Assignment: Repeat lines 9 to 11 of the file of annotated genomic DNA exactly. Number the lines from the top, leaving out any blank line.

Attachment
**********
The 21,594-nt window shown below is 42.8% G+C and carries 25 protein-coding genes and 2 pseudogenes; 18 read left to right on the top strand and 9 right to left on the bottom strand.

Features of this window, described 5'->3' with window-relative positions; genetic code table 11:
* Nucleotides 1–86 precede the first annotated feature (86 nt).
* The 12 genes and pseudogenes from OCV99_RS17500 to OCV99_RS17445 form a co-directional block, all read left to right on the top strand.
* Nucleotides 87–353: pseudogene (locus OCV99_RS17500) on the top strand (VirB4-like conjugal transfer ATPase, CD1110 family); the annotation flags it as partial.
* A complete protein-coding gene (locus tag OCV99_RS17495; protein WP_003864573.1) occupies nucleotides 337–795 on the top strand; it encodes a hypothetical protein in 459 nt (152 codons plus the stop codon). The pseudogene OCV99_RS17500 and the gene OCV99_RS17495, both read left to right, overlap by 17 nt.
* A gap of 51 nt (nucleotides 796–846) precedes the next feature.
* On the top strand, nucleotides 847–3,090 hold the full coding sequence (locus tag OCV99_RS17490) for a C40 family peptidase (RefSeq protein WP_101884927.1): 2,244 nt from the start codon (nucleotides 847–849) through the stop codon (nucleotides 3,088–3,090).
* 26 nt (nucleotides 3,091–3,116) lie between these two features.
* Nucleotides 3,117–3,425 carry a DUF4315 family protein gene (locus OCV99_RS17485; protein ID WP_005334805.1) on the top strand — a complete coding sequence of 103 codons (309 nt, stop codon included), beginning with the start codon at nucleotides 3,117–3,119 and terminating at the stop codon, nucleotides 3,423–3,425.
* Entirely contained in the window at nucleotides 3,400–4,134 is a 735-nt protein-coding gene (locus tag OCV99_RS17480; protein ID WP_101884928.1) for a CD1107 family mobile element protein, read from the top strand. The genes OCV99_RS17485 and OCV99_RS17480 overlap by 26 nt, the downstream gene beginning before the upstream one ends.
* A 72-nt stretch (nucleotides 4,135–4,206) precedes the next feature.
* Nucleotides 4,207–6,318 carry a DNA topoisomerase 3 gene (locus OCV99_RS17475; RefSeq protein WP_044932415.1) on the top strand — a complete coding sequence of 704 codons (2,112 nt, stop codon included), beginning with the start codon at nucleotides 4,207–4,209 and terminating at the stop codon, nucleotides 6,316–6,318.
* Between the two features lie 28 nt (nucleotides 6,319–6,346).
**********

* 26 nt (nucleotides 3,091–3,116) lie between these two features.
* Nucleotides 3,117–3,425 carry a DUF4315 family protein gene (locus OCV99_RS17485; protein ID WP_005334805.1) on the top strand — a complete coding sequence of 103 codons (309 nt, stop codon included), beginning with the start codon at nucleotides 3,117–3,119 and terminating at the stop codon, nucleotides 3,423–3,425.
* Entirely contained in the window at nucleotides 3,400–4,134 is a 735-nt protein-coding gene (locus tag OCV99_RS17480; protein ID WP_101884928.1) for a CD1107 family mobile element protein, read from the top strand. The genes OCV99_RS17485 and OCV99_RS17480 overlap by 26 nt, the downstream gene beginning before the upstream one ends.